“For about a minute or so, we sat looking at each other until he wrote my name on that piece of paper. And, then we started talking. He told me a lot of things about myself, the ones I know and the ones I didn’t know. I was shocked. He told me about my family, about my past, my present, and my future. After your secondary school education at that time, you could get a job in a factory or whatever, hoping to be staffed one day. So, after my secondary school education, life was like, today you are in business, tomorrow, you are in a printing press, and so on. I think the last place I worked before I met him was at Nigerian Distilleries in Ota, Ogun State. I was born into a family of seven. We are the fifth in the family, my twin brother and I. But he is late. I was born to the late Mr. and Mrs. Nicholas Akabude in the quiet town of Okala Okpuno in Oshimili North Local Government of Delta State.
“I started my primary education at St. Emecheta Primary School, Ezi Town, also in Delta State. Years later, I came to Lagos. That was in 1977 and completed my primary education at Orile Primary School, Oshodi, and, my secondary school at Grammar School, Oshodi. He told me all that. Altogether, we spent about 45 minutes. At the end of the whole thing, he spoke to me in Yoruba and said: “Joo ma binu o. Ma ro pe bi mo se nba gbogbo eniyan ti o ba wa s’odo mi soro ni eleyi o. Mi o ni ale, mi o dee fee ni ale. Sugbon, se oo fe mi? (Please, don’t be annoyed. Don’t think that this is how I talk to everyone that comes to me. I don’t have a concubine, and I don’t want to have a concubine. But can you marry me?).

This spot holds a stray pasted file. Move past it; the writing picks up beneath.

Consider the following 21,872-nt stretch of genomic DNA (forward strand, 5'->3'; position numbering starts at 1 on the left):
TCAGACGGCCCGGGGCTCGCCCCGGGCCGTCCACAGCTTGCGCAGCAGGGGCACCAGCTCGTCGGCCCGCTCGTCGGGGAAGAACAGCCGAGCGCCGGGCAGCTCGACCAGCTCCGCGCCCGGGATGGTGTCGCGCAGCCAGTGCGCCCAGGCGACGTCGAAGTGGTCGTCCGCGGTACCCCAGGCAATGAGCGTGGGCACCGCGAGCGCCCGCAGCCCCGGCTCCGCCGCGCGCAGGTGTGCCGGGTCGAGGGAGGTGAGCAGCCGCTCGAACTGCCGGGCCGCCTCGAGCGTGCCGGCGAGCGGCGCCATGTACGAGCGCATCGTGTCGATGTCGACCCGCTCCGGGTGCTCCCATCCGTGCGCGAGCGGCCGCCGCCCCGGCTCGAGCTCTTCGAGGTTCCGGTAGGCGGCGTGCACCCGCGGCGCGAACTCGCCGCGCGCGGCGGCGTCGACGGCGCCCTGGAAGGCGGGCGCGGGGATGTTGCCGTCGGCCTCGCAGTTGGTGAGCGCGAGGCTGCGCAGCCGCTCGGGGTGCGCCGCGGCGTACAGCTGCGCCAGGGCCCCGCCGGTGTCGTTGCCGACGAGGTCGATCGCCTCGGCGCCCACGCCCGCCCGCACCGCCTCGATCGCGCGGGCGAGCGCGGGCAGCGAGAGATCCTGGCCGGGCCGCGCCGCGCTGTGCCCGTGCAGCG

“It was strange, but that gives us an insight into what the Scripture says that the Spirit testifies with our spirit that we are God’s children, as written in Romans 8:16. When I woke up that morning, I never knew. But something in me said: ‘Go to the Prophet.’ And, when he proposed to me, it was strange. I don’t think I have said yes up till now (laughter) but then, my heart agreed with it instantly. I think that was it. That was how I met him.
His qualities that won my heart